Dir: Bart Layton
Featuring: Frédéric Bourdin
The Film: The truth is certainly stranger than fiction, and one of the most unusual stories that has come out as a doco/drama in recent years is THE IMPOSTER. I was unfamiliar with this story when I stepped into watch the film for the first time (I have since rewatched it three times), and I purposely avoided reading too much about it. There was a lot of buzz surrounding the film, and naturally that got me very curious. The film itself is not a let down, it is as strange of a story as they can get and it opens up for a lot of questions, which do remain answered. This is a case that could very well go on and on for years without any real answers.
The story at hand is about a boy Nicholas Barclay, in 1994 at age 13 in Texas he goes missing. Then some three years later the family gets a call saying Nicholas has been found, in Spain. However, the boy who was found is not in fact Nicholas but Frédéric Bourdin, a man in his early 20’s posing as Nicholas. Frédéric is an imposter and he has lived a lot of his life pretending to be someone else, but this big lie isn’t found out straight away. No Frédéric actually gets taken in as Nicholas, and the family claim to have no idea that he isn’t Nicholas.
I really love the way the story is told, we get first hand accounts from those involved including the imposter himself Frédéric Bourdin and the family members of Nicholas Barclay. Overlapping there is also real footage, and re-enactment footage that comes together to tell this story. The family of Nicholas come across as very natural and one has to wonder, how did they not know that it wasn’t Nicholas. However at the same time Frédéric Bourdin is kind of an enigma, he isn’t someone who you automatically hate, he’s quite charismatic and even sympathetic and he does make you question your own thoughts on the matter.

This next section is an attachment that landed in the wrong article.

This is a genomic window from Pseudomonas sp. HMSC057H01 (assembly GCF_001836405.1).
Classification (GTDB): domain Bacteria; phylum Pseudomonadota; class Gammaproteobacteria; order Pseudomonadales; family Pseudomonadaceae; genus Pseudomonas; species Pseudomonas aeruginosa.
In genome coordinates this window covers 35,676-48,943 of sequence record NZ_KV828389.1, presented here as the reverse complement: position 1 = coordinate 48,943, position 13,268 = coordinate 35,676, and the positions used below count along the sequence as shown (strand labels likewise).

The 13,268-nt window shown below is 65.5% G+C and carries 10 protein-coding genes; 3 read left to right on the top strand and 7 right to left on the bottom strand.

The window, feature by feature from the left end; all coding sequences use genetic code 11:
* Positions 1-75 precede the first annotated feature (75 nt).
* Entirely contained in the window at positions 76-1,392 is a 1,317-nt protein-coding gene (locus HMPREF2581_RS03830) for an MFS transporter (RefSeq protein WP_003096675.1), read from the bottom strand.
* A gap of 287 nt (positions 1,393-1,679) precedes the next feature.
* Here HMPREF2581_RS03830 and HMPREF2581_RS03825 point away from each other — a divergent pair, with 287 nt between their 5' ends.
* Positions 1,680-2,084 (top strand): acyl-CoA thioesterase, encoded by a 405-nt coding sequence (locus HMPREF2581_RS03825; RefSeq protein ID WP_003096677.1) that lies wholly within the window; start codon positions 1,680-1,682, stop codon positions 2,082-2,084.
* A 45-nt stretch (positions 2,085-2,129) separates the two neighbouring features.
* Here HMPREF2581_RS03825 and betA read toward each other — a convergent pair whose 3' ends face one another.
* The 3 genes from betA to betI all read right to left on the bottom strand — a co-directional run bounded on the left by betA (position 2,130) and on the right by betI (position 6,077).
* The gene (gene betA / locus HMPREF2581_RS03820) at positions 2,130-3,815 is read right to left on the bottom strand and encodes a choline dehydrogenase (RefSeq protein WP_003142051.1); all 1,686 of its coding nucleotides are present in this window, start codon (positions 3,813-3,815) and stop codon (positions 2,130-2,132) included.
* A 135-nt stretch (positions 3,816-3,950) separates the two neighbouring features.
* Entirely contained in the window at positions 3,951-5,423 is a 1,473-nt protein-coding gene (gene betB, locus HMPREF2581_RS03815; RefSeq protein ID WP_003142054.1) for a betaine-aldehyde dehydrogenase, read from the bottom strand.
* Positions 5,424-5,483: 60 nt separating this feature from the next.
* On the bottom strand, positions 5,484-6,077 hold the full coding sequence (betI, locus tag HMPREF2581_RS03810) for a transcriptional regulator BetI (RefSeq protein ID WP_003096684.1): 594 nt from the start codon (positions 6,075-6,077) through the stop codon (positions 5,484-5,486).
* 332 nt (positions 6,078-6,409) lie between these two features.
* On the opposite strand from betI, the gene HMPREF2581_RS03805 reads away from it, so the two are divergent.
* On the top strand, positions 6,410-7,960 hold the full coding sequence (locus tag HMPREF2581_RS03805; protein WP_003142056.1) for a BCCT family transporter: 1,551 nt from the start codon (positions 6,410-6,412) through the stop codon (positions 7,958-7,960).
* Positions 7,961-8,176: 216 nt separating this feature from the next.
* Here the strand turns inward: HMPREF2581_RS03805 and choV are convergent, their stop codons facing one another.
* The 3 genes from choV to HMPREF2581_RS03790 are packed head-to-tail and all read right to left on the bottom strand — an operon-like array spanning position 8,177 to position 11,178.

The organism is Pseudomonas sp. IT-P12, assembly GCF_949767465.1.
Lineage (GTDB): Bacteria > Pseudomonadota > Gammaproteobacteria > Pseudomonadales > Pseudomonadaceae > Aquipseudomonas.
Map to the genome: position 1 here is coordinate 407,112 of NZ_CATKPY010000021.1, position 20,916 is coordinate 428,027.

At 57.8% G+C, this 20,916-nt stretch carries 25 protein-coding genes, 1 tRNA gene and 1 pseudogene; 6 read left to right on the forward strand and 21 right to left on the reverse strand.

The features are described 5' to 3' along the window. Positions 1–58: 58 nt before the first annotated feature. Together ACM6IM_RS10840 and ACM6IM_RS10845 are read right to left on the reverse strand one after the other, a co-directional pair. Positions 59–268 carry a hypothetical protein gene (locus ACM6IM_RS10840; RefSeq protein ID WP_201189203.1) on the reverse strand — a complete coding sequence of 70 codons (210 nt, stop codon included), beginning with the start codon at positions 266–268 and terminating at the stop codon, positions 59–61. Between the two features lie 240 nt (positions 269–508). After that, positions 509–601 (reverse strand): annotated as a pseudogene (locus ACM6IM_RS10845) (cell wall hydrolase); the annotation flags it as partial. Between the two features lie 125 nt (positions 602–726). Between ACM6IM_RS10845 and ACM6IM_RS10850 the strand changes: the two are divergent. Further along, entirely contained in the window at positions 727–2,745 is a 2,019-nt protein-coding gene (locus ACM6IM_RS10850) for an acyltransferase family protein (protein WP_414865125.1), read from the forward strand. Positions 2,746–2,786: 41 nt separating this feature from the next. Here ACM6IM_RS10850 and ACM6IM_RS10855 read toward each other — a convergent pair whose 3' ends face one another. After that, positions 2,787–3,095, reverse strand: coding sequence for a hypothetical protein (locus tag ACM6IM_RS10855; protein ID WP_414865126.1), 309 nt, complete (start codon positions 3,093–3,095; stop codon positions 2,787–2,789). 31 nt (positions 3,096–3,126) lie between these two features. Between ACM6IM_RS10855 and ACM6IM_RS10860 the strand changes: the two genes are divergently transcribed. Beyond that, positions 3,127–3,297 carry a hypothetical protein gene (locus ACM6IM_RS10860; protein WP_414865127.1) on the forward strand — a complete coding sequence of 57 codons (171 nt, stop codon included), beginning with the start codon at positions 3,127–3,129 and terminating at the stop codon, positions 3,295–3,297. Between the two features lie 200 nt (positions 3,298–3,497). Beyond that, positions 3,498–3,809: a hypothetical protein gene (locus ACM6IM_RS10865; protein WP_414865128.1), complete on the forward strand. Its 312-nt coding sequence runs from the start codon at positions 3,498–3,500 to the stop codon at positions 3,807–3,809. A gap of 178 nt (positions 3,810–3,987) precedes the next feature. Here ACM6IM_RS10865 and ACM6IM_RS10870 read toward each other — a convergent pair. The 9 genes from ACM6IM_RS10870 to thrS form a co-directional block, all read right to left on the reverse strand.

This is not a straight forward documentary, it does play out very dramatic and intense with twists along the way. It is refreshing because it is very different, and it does attempt to present the facts and remain unbiased. Because of this approach it does remain as mysterious at the end as it does when it starts. There are so many unanswered questions, and this kind of adds to the experience of the film. Without a doubt this was one of the top films of 2012, one I highly recommend people do seek out and watch. You wont find anything else like it out there and I guarantee this story will haunt you for days after you’ve seen it.
The Australian DVD
Audio/Video: The video is presented in 2.35:1 widescreen, audio is Dolby 5.1
The video looks fantastic, I thought the transfer was nicely handled. It is rather clear and it keeps a certain type of aura about it. The audio is very sharp and clear, and easy to hear.
* Audio Commentary with director Bart Layton
* Making The Imposter
* Theatrical trailer
The extras that are includes here are really good, and with a film like this absolutely more than welcome.
Since the first time I watched the film, I was hoping that the DVD would come with audio commentary and I was not let down. The audio commentary is fascinating, it is really good to hear about how the film came about and why it was done and edited the way it was. Bart is a very interesting man to listen to, and after watching the film this is a must.
The making of feature is handled very well, it is put together almost like the film is, and it is quite engaging and it is a very interesting experience. It is the perfect companion to go along with the film, and it offers some good insight into it.
The podcasts extra is basically just an extension of the making of, and well worth the time to check out.
Thanks to Ben from MadMan for his support.